Being relevant means that you offer the service or products the searcher is looking for. While this might seem pretty straightforward, sometimes, people can get too cryptic on their website. Make sure that you clearly mention what your business or profession is, what kind of products and services you offer, and make sure to do this in the wording your audiences use. To find out if you indeed communicate using the language your audiences use, please conduct some keyword research and speak with your customers to find out which terms they use when looking for a service like yours.
Check out this local content strategy guide for more inspiration to write relevant content for your local business site.
Google Business Profile
For your local ranking in Google, you can’t do without a proper Google Business Profile listing. Google Business Profile is especially helpful if you want to show up properly in the local pack – i.e., the big panel with the map. You need to sign up, pick the right primary categories for your business, add all your locations, verify these and share some photos. You’ll also need to actively manage your profile and build it up over time.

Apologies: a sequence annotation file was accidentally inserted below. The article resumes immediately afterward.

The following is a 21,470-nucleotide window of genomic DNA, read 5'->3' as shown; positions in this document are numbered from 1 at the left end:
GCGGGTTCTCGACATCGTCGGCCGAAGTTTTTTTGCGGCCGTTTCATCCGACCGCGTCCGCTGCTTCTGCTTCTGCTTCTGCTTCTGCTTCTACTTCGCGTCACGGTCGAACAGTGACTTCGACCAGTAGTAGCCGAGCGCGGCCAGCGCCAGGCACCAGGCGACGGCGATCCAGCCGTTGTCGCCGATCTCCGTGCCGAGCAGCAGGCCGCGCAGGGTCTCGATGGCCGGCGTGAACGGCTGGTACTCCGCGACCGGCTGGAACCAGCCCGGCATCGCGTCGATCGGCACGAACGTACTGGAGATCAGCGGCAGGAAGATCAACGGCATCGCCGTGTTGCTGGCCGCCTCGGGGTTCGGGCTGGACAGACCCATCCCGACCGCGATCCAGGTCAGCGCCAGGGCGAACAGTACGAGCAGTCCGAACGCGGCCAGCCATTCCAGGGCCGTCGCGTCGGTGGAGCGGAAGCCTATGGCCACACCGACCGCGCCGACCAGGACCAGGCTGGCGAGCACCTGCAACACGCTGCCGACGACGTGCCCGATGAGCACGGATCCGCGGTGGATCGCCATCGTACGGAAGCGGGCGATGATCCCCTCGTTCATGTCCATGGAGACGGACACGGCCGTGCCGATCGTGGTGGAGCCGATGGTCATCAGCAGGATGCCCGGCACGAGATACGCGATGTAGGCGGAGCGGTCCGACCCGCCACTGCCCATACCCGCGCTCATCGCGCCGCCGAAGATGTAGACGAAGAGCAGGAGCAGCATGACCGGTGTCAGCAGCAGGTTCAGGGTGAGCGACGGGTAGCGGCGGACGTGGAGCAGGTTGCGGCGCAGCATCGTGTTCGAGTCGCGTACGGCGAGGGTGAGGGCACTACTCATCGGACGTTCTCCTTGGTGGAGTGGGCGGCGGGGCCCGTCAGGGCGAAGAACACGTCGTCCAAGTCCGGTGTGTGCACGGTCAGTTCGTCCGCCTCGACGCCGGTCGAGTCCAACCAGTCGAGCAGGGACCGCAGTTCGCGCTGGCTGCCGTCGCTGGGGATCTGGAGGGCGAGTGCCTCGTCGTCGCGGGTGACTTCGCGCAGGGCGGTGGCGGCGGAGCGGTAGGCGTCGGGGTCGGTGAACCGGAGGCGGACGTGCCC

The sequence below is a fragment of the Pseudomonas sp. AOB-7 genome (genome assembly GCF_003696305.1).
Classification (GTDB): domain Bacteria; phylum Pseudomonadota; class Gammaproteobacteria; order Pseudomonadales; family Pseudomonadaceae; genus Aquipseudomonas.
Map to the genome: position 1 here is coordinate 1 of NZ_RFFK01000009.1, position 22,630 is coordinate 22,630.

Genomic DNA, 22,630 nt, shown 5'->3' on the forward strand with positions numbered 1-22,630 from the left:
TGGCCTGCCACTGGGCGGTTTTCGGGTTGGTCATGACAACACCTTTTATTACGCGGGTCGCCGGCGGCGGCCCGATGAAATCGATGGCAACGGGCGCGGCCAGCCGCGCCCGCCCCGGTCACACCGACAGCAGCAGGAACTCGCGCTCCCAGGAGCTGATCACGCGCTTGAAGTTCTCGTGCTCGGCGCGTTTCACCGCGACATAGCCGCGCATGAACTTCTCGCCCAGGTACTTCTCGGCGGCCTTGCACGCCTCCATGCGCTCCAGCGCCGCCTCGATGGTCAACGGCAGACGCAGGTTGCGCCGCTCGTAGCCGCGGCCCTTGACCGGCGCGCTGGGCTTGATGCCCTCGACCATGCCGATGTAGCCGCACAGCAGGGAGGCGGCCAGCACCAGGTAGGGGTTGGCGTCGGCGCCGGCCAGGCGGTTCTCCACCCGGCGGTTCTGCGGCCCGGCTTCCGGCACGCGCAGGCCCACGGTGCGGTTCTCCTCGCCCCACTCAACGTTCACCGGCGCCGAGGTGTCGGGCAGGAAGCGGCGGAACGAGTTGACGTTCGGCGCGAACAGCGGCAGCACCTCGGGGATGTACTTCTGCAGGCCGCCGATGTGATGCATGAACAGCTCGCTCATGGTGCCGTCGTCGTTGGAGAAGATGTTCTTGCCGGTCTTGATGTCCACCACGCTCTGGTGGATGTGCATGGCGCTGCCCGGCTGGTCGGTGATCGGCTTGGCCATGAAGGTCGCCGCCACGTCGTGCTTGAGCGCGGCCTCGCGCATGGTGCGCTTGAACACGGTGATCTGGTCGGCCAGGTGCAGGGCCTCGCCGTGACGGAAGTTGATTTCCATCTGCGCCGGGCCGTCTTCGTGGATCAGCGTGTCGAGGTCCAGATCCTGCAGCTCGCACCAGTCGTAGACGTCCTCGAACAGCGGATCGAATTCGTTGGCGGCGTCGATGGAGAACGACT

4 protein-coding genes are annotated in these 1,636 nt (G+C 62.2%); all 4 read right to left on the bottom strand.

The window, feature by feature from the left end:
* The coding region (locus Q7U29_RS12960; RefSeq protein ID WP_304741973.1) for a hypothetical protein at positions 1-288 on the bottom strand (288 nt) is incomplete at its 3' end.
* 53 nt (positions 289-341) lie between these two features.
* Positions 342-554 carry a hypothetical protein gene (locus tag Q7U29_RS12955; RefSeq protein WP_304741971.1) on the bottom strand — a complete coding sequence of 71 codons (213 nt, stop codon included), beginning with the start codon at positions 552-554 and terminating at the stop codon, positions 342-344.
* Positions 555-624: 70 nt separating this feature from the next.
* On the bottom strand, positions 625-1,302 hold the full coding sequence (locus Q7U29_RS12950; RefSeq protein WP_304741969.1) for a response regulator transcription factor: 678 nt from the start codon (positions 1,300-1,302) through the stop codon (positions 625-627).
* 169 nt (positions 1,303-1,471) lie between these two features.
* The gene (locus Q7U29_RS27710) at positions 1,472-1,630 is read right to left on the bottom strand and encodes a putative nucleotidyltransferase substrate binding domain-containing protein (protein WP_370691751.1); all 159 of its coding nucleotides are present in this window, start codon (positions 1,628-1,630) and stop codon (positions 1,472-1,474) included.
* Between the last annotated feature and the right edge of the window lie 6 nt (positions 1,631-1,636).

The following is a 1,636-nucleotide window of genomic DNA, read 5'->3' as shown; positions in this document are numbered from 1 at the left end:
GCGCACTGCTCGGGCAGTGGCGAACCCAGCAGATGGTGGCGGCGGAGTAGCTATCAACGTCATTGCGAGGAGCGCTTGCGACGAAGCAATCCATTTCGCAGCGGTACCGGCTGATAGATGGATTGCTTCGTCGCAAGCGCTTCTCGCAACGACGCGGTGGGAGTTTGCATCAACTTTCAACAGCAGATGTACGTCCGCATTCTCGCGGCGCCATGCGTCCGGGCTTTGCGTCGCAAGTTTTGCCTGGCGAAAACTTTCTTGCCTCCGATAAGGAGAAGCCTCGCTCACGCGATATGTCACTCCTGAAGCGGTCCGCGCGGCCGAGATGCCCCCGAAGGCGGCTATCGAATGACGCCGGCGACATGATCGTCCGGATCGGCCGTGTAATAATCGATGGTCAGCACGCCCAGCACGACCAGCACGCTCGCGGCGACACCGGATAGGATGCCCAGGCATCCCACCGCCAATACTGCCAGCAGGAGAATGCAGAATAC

Google Business Profile allows for customer reviews, and you should aim to get some of those for your listing. Every year, the importance of online reviews for local SEO grows. Positive reviews (and negative ones) help Google and its users judge your business. This is pretty much like your local market. If people talk positively about your groceries, more people will be inclined to come to your grocery stand.
Getting reviews is one, but you can keep the conversation going by responding to these reviews. But, as Google puts it, be a friend, not a salesperson.